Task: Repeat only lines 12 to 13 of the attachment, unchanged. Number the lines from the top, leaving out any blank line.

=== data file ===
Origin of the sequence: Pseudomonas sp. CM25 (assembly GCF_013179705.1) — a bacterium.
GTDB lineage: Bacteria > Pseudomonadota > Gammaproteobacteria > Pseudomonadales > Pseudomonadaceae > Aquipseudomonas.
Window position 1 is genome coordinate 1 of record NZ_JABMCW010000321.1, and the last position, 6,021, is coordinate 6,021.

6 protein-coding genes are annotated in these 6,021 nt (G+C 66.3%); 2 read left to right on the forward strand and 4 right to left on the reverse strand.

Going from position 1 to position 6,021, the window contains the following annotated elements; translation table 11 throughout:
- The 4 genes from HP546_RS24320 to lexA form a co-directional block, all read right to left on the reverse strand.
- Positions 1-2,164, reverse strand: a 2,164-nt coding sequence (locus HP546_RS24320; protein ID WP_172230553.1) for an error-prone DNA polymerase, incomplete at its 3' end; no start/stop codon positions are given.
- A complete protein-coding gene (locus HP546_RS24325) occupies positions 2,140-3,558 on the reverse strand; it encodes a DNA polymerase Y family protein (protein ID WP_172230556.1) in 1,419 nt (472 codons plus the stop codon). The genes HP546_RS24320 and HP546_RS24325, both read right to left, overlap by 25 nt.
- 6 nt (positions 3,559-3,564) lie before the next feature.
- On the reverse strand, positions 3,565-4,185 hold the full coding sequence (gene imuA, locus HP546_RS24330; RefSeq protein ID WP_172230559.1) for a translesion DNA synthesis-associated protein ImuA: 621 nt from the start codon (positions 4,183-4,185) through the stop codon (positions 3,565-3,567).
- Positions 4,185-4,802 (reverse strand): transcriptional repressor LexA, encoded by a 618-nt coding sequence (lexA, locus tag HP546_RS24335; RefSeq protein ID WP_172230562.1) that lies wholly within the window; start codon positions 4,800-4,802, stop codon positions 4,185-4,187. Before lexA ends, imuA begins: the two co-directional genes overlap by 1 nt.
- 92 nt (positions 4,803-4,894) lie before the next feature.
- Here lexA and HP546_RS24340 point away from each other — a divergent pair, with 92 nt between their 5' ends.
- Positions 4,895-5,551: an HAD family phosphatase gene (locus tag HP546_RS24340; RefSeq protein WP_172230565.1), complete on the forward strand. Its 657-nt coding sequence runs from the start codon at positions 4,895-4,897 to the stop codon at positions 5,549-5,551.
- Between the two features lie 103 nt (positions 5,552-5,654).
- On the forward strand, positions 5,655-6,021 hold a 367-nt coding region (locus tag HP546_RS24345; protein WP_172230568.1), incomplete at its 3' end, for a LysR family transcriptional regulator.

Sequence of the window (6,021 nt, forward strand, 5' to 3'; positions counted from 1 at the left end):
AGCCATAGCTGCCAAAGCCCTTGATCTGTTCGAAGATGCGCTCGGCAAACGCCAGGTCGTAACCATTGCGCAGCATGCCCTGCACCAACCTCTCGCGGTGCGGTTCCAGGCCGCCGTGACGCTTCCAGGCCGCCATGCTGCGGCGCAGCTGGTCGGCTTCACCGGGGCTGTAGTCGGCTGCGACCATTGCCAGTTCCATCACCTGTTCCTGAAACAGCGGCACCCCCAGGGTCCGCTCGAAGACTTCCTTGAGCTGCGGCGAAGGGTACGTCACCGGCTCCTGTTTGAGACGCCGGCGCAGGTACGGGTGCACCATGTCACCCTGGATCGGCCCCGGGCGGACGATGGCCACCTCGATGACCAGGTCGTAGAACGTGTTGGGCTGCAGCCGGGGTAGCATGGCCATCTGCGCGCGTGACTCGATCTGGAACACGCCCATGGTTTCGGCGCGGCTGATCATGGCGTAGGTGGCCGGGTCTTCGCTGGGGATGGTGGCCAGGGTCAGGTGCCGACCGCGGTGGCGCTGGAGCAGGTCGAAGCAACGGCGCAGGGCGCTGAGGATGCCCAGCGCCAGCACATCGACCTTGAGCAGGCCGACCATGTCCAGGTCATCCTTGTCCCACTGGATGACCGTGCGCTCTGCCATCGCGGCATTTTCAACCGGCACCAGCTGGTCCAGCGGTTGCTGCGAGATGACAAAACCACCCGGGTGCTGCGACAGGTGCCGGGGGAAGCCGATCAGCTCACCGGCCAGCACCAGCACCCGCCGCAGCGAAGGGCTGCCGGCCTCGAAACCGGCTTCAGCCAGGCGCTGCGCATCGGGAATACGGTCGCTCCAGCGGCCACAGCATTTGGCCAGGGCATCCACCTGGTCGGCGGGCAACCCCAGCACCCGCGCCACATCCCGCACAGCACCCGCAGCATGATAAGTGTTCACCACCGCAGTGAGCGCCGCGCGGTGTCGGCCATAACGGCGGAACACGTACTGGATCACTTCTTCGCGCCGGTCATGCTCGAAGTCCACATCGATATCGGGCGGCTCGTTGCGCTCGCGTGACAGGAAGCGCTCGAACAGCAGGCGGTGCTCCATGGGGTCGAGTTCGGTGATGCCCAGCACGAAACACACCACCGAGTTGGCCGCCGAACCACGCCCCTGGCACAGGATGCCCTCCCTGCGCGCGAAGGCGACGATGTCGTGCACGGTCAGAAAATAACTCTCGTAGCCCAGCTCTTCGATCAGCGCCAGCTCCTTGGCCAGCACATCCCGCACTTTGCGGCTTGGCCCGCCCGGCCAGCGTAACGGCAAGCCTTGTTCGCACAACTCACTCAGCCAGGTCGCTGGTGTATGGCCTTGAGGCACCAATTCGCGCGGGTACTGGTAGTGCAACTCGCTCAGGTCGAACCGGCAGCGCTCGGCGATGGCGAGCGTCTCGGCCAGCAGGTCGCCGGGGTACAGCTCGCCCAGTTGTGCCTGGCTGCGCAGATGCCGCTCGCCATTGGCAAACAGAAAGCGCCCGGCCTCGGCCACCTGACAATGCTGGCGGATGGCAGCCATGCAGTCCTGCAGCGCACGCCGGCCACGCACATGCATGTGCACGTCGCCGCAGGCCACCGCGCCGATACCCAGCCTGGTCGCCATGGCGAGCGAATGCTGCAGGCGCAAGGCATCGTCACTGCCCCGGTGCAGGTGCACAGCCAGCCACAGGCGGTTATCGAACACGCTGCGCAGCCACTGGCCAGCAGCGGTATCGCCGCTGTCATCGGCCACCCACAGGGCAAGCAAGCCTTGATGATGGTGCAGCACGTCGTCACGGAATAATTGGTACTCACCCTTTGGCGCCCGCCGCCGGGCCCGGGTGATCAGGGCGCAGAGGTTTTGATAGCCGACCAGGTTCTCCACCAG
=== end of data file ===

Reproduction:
- 92 nt (positions 4,803-4,894) lie before the next feature.
- Here lexA and HP546_RS24340 point away from each other — a divergent pair, with 92 nt between their 5' ends.